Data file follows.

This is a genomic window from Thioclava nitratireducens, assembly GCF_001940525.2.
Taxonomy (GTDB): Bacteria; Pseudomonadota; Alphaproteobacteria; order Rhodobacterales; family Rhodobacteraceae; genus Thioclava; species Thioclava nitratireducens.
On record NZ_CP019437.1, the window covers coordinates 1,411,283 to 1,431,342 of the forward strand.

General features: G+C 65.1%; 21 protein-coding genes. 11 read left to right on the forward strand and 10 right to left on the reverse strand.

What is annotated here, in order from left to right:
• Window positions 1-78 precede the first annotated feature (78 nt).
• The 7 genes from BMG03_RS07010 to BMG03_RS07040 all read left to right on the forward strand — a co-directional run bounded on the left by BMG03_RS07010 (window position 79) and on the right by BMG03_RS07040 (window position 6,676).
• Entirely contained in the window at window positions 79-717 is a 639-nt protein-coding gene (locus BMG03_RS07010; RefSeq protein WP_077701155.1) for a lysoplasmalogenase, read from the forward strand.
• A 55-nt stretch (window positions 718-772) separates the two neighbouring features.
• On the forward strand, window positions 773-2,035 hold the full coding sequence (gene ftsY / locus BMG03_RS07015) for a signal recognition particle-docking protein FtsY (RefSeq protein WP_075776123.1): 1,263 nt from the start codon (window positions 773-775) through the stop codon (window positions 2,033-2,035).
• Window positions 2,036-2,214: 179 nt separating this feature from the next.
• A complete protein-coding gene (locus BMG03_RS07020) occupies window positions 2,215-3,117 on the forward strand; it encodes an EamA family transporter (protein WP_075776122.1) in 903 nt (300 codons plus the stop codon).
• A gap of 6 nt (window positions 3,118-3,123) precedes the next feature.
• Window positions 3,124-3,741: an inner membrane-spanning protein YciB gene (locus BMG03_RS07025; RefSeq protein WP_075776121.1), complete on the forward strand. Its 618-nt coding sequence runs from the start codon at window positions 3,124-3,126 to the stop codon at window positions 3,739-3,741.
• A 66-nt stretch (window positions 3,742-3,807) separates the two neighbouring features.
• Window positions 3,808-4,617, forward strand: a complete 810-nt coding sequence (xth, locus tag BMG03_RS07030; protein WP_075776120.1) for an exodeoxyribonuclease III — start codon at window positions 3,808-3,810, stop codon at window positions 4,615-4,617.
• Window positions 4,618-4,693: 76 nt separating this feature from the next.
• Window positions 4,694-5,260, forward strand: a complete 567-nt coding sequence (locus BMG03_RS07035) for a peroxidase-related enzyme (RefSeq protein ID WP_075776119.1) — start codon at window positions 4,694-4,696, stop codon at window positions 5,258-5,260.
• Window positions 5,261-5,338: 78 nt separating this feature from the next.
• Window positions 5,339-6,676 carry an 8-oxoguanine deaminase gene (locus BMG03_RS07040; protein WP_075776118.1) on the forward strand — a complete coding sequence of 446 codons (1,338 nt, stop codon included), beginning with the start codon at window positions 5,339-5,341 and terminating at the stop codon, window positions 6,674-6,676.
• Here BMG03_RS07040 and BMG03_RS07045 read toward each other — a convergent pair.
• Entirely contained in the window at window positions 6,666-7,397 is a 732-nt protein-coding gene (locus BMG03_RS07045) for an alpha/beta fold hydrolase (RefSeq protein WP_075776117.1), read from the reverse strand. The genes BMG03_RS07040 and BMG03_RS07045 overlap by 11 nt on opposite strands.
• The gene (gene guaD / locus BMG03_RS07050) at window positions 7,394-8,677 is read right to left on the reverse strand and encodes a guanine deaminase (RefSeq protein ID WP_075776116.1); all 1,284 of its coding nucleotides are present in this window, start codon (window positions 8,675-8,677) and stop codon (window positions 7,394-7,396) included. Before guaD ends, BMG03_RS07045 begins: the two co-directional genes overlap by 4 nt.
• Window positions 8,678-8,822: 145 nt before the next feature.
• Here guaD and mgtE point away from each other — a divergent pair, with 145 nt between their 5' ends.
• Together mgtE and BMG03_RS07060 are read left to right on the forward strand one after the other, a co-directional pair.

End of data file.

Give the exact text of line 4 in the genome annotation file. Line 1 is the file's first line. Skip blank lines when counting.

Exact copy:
General features: G+C 65.1%; 21 protein-coding genes. 11 read left to right on the forward strand and 10 right to left on the reverse strand.